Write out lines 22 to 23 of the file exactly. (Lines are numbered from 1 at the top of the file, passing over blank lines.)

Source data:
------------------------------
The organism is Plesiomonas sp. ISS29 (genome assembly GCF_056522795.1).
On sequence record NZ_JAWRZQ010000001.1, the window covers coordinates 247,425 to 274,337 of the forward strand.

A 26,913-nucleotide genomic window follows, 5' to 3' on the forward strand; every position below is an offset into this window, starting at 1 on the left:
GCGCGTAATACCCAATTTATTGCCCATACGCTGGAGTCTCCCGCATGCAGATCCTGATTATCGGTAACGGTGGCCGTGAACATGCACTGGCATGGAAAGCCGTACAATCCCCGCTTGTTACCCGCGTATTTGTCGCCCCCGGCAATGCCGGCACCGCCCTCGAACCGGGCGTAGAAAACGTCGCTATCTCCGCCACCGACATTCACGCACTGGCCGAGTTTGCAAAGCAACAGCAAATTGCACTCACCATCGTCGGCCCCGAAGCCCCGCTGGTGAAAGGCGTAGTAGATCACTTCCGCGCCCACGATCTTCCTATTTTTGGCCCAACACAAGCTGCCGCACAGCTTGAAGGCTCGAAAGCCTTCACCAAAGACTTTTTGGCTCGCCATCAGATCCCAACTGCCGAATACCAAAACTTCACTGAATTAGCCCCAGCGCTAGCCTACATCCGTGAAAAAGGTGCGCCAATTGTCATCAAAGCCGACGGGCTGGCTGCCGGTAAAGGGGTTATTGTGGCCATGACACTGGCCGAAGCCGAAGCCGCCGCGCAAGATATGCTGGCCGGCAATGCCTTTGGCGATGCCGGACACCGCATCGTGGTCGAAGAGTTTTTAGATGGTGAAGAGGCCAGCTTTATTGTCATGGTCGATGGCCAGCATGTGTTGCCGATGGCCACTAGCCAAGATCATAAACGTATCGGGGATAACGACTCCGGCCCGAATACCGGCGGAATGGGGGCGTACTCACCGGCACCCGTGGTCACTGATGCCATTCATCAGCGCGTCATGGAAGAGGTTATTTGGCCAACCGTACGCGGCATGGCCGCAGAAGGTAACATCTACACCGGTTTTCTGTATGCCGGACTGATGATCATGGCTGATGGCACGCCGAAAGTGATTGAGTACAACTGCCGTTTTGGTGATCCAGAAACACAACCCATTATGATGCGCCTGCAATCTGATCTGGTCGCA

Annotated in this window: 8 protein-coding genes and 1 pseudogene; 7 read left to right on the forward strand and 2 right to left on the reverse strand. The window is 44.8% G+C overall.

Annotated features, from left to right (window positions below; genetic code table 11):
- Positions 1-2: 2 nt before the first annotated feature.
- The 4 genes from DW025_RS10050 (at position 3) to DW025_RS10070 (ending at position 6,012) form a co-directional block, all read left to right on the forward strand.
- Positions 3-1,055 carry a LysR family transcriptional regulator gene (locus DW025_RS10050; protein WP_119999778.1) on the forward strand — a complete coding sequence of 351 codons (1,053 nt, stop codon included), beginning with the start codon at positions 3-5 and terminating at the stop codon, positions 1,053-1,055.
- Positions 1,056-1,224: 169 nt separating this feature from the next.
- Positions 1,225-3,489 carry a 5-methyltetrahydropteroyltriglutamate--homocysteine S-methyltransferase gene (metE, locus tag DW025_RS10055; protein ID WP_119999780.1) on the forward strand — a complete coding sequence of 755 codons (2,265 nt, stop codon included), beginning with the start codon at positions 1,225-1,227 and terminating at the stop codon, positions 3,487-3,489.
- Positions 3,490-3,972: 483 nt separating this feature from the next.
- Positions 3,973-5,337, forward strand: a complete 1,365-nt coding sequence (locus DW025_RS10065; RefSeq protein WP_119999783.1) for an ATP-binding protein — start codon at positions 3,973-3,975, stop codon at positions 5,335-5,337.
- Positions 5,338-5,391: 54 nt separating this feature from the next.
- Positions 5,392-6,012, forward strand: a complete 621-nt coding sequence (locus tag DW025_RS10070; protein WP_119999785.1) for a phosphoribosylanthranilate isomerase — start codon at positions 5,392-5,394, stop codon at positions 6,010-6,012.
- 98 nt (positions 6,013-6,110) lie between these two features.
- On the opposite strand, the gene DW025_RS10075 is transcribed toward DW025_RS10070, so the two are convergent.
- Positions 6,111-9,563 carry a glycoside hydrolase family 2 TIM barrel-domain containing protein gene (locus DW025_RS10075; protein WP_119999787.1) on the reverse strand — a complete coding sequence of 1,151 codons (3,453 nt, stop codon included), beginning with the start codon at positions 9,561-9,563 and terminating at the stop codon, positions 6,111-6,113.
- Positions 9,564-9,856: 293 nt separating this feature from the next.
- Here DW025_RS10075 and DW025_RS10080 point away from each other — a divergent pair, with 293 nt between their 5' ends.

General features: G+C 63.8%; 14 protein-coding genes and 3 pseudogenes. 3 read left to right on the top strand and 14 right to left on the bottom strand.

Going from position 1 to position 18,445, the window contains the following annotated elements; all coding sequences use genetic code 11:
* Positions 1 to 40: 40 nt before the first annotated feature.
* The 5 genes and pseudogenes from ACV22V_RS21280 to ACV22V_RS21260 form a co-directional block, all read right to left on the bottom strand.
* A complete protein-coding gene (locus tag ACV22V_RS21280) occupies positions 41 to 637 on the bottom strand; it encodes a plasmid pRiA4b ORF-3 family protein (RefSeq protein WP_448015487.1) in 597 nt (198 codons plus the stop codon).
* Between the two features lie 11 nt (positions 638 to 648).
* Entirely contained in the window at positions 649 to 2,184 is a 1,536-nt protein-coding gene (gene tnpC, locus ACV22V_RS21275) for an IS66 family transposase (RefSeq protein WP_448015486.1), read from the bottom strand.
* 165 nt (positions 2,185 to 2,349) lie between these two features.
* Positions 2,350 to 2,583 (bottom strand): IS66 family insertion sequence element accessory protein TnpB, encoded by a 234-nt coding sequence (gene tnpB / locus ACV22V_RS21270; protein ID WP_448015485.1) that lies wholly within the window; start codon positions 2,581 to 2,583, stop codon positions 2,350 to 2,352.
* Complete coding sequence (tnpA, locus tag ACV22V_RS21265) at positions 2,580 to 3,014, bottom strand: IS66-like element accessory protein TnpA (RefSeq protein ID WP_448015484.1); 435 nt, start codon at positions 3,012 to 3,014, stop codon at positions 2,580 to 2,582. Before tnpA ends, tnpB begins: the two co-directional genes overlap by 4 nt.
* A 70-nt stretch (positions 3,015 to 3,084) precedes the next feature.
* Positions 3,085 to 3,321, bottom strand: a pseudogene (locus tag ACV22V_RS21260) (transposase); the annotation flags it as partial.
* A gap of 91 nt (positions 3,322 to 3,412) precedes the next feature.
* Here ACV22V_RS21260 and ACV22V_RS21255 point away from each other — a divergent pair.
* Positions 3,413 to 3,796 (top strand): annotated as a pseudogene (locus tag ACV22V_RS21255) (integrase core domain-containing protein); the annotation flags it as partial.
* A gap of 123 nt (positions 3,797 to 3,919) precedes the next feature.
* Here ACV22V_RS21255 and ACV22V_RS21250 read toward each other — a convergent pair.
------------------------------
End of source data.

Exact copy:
Going from position 1 to position 18,445, the window contains the following annotated elements; all coding sequences use genetic code 11:
* Positions 1 to 40: 40 nt before the first annotated feature.